Bartle Bogle, which has a New York office, is Bcom3's European agency. It appears that the account will be handled out of that New York office.
The troubled jeans maker, on a precipitious sales decline since 1996, in 2000 spent $66 million on advertising for its Levi's jeans and apparel products, according to Taylor Nelson Sofres' CMR. For the first nine months of 2001 spending was $46.4 million.
Two recent events led to speculation that the agency would be dropped.
Talk began when Robert Hanson was named president of Levi's jeans brand in June. Previously,
Conflict of interest
In addition, TBWA/Chiat/Day has acquired a number of clients that could be viewed as competitors to Levi Strauss. The agency recently won the $100 million global account of athletic apparel and shoe manufacturer Adidas-Salomon. The agency's New York office also handles Kmart Corp., which has a substantial private label jeans line, Route 66.
TBWA/Chiat/Day long has struggled with creative for Levi jeans' brand, running through a number of strategies and executions. "Make Them Your Own" was the most recent campaign tagline.
In 1999, the agency hired Chuck McBride from Wieden & Kennedy, Portland, Ore., where he had helped shore up the Nike account. Mr. McBride, who heads creative at TBWA/Chiat/Day's San Francisco office and now holds the title of executive creative director for North America, had scored some advertising successes for Levi Strauss when he worked for then-independent Foote, Cone & Belding, San Francisco. FCB, now part of Interpublic Group of Cos., continues to handle Levi Strauss' Dockers and Slates brands.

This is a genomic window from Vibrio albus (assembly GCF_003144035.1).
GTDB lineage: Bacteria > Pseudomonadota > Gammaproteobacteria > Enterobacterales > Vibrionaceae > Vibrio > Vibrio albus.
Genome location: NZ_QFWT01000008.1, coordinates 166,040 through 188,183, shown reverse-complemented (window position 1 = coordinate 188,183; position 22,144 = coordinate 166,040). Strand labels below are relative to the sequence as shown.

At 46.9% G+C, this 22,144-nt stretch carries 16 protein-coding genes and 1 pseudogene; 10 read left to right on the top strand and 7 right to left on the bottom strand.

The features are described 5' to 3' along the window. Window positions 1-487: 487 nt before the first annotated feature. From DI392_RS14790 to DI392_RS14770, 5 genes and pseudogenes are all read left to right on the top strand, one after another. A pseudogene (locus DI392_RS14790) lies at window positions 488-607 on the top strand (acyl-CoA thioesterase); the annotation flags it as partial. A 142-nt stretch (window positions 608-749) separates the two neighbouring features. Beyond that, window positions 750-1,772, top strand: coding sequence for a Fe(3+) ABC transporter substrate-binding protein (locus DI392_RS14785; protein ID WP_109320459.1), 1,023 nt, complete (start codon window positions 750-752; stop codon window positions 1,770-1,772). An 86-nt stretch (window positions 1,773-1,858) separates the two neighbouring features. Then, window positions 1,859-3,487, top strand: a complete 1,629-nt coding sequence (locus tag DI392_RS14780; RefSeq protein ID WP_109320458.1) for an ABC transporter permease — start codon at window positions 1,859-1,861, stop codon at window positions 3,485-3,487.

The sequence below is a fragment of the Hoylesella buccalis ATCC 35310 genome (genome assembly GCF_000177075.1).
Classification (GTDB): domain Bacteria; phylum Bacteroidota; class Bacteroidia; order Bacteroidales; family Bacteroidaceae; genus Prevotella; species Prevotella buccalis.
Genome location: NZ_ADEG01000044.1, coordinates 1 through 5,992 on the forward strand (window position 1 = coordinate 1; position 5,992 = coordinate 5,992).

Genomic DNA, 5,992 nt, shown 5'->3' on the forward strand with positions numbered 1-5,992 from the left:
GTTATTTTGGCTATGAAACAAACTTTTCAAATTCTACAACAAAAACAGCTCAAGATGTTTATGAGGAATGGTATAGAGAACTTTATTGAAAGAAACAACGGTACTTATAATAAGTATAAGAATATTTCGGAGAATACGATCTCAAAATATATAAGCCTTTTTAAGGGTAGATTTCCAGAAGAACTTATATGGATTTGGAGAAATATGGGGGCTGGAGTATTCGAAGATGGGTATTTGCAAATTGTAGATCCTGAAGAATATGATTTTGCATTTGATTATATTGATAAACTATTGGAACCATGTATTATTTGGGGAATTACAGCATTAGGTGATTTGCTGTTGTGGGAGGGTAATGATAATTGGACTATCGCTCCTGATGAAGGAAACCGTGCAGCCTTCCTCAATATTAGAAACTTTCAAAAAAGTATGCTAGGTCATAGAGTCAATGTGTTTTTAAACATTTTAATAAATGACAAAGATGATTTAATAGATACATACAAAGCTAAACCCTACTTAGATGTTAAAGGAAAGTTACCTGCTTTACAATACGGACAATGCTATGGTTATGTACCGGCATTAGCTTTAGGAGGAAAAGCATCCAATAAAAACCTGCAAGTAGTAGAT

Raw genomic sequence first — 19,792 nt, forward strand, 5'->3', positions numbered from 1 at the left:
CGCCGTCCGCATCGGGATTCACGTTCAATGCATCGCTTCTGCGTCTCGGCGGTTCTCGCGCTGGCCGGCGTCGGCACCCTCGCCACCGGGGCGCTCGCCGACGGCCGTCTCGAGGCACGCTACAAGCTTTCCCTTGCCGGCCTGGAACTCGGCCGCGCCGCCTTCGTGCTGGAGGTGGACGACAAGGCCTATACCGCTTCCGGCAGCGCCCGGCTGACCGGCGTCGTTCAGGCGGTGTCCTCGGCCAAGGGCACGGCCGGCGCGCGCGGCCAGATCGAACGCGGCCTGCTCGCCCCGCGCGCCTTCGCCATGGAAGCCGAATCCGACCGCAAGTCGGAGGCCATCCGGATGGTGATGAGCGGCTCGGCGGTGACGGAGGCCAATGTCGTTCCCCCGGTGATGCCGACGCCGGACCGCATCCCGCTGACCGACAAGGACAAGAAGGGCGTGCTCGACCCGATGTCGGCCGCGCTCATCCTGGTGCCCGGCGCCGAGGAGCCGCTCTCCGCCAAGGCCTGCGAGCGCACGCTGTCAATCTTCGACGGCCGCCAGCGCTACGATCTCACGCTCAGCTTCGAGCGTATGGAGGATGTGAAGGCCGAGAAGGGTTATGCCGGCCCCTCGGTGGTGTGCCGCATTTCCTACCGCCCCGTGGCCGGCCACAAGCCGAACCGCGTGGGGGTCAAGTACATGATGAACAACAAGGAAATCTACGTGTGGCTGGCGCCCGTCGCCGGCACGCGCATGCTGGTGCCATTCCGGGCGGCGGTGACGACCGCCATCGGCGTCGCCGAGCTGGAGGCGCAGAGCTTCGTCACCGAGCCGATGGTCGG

Singing belly buttons
Most recently, TBWA/Chiat/Day's singing belly button campaign for Levi's low-cut women's jeans achieved both creative accolades and sales success.
This year, Levi Strauss will make its second appearance in the Super Bowl. The ad shown on the game will be one of three currently posted on its Web site following a consumer vote.
If the account is transferred to Bartle Bogle's New York office, the shift would strike another serious blow to the hard-hit San Francisco advertising community.
The account had been in San Francisco since Levi Strauss started during the Gold Rush of 1849.
A significant portion of another one of the city's pillar accounts, General Motor Corp.'s Saturn, is also in review. Incumbent Publicis Groupe's Publicis & Hal Riney is defending, while another San Francisco shop, Omnicom's Goodby, Silverstein & Partners, is also pitching. The remaining contenders, however, are not in the San Francisco market.